Glasgow continues trend in reduction of vacant and derelict land
A Glasgow City Council committee has learned about the continued fall in the amount of Vacant and Derelict Land (VDL) in the city and approved the acceptance of the 2022/23 Vacant and Derelict Land Fund (VDLF) award to the city from the Scottish Government.
The committee also received an update on the council’s applications to the Scottish Government’s Vacant and derelict Land Investment Programme (VDLIP), and to accept two VDLIP offers of grant.
The total level of vacant and derelict land in Glasgow in 2021 stood at 880 hectares, a reduction of 6% (59 hectares, equivalent to 80 full-sized football pitches) on the 2020 figure. The number of vacant and derelict sites fell from 675 to 644.
New housing saw the development of 20 hectares of previously VDL sites - notably from public sector housing-led regeneration projects such as Transformational Regeneration Areas (TRAs) or the Affordable Housing Supply Programme - with other new uses including retail, recreation, greenspace, and leisure.
The VDLF is a ring-fenced budget allocated to five local authorities, including Glasgow, for the purpose of bringing vacant land into beneficial use in accordance with council and Scottish Government objectives. Glasgow and the four other local authorities have consistently had the highest concentration of urban vacant and derelict land of any areas in Scotland, and Glasgow received an allocation from the VDLF of £2.159 million for 2022/23.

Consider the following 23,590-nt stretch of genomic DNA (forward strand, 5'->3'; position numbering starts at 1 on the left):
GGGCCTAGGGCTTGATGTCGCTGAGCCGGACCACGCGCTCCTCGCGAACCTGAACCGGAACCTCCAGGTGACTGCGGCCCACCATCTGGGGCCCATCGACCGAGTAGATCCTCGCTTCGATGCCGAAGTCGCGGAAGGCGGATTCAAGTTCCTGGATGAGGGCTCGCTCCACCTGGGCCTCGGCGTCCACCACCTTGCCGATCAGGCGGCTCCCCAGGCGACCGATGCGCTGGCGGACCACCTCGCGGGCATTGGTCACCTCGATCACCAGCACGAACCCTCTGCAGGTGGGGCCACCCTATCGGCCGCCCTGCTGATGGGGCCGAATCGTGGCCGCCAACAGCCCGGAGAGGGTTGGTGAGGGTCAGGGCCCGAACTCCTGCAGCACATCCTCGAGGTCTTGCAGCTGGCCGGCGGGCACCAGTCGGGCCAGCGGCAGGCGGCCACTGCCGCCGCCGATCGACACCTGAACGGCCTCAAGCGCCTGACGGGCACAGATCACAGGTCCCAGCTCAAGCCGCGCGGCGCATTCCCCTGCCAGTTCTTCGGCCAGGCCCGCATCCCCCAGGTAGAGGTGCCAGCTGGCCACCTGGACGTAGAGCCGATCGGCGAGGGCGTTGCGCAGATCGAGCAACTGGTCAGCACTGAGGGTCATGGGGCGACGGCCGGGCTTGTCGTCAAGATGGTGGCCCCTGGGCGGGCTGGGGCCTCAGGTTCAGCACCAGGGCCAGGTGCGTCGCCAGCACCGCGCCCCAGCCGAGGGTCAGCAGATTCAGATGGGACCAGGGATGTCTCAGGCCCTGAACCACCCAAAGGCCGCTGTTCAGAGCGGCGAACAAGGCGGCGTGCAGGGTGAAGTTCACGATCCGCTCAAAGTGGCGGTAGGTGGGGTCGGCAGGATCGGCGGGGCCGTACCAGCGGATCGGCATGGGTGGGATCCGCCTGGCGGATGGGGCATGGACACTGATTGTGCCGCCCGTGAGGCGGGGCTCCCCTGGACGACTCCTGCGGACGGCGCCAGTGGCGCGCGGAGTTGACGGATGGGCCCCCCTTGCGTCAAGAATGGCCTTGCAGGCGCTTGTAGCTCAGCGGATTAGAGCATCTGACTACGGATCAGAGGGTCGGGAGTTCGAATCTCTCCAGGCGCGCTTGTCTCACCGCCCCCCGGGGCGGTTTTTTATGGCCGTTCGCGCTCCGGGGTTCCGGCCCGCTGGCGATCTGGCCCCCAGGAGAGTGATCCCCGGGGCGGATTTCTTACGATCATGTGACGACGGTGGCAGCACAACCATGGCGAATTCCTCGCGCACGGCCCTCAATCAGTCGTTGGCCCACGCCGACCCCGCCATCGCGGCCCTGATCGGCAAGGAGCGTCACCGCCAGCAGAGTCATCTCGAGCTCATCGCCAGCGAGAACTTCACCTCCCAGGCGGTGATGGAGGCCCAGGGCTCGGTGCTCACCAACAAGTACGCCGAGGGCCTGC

The Scottish Government’s objectives for the 2022/23 VDLF Programme are: tackling long-term (more than 15 years) Vacant and Derelict Land; stimulate economic growth and job creation; developing a diverse sustainable environment with a focus on either permanent or temporary greenspace; and supporting communities to flourish and tackle inequalities.
The council has put forward seven projects in Glasgow for consideration of funding support, which together have the potential to transform at least 25 hectares of VDL into productive use.
Councillor Kenny McLean, convener for land use at Glasgow City Council, said: “The continued reduction in vacant and derelict land in the city is a real success story for Glasgow. The new uses being made at the - now productive - sites across the city undoubtedly bring us economic, environmental and social benefits, and highlight the progress being made in regenerating many different areas. The grant support for the projects in Hamiltonhill and Ruchazie will continue this progress, benefiting local people and organisations.”